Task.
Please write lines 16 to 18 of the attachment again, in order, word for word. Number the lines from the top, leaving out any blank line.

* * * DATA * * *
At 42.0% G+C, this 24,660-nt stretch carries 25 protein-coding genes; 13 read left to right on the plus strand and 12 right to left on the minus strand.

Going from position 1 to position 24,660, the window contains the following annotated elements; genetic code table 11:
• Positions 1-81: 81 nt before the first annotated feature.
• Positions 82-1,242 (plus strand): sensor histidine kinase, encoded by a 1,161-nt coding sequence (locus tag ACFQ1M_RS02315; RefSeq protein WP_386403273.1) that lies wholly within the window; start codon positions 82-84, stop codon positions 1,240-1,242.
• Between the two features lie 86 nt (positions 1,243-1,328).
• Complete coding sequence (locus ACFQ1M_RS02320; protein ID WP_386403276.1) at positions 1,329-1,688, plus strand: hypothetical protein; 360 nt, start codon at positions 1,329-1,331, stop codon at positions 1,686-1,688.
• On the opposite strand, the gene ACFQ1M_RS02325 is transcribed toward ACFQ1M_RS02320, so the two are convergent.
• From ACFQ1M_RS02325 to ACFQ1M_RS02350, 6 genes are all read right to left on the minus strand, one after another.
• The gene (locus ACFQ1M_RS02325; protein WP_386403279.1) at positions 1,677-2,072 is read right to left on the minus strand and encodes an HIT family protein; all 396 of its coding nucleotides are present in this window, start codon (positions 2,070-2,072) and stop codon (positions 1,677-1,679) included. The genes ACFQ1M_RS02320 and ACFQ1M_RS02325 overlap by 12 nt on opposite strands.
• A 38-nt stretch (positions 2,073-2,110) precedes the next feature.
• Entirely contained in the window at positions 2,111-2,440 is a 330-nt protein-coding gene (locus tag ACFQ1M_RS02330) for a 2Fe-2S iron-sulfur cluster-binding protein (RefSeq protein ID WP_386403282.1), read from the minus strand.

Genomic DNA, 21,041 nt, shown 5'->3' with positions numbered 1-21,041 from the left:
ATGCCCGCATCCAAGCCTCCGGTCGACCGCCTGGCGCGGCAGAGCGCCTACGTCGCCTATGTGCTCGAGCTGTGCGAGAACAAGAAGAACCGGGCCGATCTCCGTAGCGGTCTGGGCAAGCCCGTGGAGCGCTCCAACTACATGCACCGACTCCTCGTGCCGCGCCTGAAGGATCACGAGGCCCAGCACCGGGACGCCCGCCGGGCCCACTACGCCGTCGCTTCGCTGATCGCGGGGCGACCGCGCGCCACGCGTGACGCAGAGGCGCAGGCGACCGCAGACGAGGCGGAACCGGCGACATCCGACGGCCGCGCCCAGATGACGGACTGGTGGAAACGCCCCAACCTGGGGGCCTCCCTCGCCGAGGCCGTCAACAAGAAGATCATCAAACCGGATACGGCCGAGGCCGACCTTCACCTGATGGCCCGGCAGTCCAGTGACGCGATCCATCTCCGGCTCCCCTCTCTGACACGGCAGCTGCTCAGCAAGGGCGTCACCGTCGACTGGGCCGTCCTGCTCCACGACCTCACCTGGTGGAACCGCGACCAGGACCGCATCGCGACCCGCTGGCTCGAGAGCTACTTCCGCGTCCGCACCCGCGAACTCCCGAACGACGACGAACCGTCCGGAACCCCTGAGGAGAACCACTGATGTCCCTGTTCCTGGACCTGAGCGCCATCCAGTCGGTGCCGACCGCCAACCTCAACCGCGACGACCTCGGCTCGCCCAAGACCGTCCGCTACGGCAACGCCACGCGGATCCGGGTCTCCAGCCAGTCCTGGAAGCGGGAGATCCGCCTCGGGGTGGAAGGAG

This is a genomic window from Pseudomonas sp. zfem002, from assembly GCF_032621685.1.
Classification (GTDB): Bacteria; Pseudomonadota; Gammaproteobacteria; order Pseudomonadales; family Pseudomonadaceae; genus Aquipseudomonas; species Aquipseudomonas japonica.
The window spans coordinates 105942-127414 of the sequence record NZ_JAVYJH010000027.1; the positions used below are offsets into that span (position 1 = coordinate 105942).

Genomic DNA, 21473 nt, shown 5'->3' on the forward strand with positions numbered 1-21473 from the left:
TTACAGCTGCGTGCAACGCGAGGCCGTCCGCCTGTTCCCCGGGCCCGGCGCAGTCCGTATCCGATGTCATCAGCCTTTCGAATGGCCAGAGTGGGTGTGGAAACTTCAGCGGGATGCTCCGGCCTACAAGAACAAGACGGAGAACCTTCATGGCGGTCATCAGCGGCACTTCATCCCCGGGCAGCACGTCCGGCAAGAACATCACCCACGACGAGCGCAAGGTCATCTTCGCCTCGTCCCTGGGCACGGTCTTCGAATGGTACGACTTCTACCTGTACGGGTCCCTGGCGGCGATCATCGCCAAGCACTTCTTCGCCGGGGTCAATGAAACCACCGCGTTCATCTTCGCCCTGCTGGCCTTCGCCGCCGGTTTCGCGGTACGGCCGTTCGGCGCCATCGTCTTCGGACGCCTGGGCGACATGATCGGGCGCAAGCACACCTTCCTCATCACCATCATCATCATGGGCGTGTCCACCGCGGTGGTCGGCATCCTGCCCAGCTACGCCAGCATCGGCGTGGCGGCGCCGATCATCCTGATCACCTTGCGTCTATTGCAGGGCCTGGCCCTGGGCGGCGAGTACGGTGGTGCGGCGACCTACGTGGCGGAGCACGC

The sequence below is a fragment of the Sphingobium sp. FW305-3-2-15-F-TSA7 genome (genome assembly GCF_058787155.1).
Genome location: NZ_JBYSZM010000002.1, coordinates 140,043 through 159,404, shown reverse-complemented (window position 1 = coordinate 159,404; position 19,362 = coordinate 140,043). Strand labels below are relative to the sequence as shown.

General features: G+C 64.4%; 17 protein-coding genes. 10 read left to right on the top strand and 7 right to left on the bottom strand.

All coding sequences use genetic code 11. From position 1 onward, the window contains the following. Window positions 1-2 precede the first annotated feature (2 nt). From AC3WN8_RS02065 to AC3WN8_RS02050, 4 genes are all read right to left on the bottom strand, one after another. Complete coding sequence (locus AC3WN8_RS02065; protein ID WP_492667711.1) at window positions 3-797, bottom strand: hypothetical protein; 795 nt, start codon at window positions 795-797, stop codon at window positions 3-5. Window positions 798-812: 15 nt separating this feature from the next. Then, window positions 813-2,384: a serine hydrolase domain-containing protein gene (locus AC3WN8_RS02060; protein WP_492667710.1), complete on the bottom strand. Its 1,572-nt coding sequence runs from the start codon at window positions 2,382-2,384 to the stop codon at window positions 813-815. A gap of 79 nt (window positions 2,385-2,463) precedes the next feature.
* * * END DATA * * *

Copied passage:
The window spans coordinates 105942-127414 of the sequence record NZ_JAVYJH010000027.1; the positions used below are offsets into that span (position 1 = coordinate 105942).

Genomic DNA, 21473 nt, shown 5'->3' on the forward strand with positions numbered 1-21473 from the left:
TTACAGCTGCGTGCAACGCGAGGCCGTCCGCCTGTTCCCCGGGCCCGGCGCAGTCCGTATCCGATGTCATCAGCCTTTCGAATGGCCAGAGTGGGTGTGGAAACTTCAGCGGGATGCTCCGGCCTACAAGAACAAGACGGAGAACCTTCATGGCGGTCATCAGCGGCACTTCATCCCCGGGCAGCACGTCCGGCAAGAACATCACCCACGACGAGCGCAAGGTCATCTTCGCCTCGTCCCTGGGCACGGTCTTCGAATGGTACGACTTCTACCTGTACGGGTCCCTGGCGGCGATCATCGCCAAGCACTTCTTCGCCGGGGTCAATGAAACCACCGCGTTCATCTTCGCCCTGCTGGCCTTCGCCGCCGGTTTCGCGGTACGGCCGTTCGGCGCCATCGTCTTCGGACGCCTGGGCGACATGATCGGGCGCAAGCACACCTTCCTCATCACCATCATCATCATGGGCGTGTCCACCGCGGTGGTCGGCATCCTGCCCAGCTACGCCAGCATCGGCGTGGCGGCGCCGATCATCCTGATCACCTTGCGTCTATTGCAGGGCCTGGCCCTGGGCGGCGAGTACGGTGGTGCGGCGACCTACGTGGCGGAGCACGC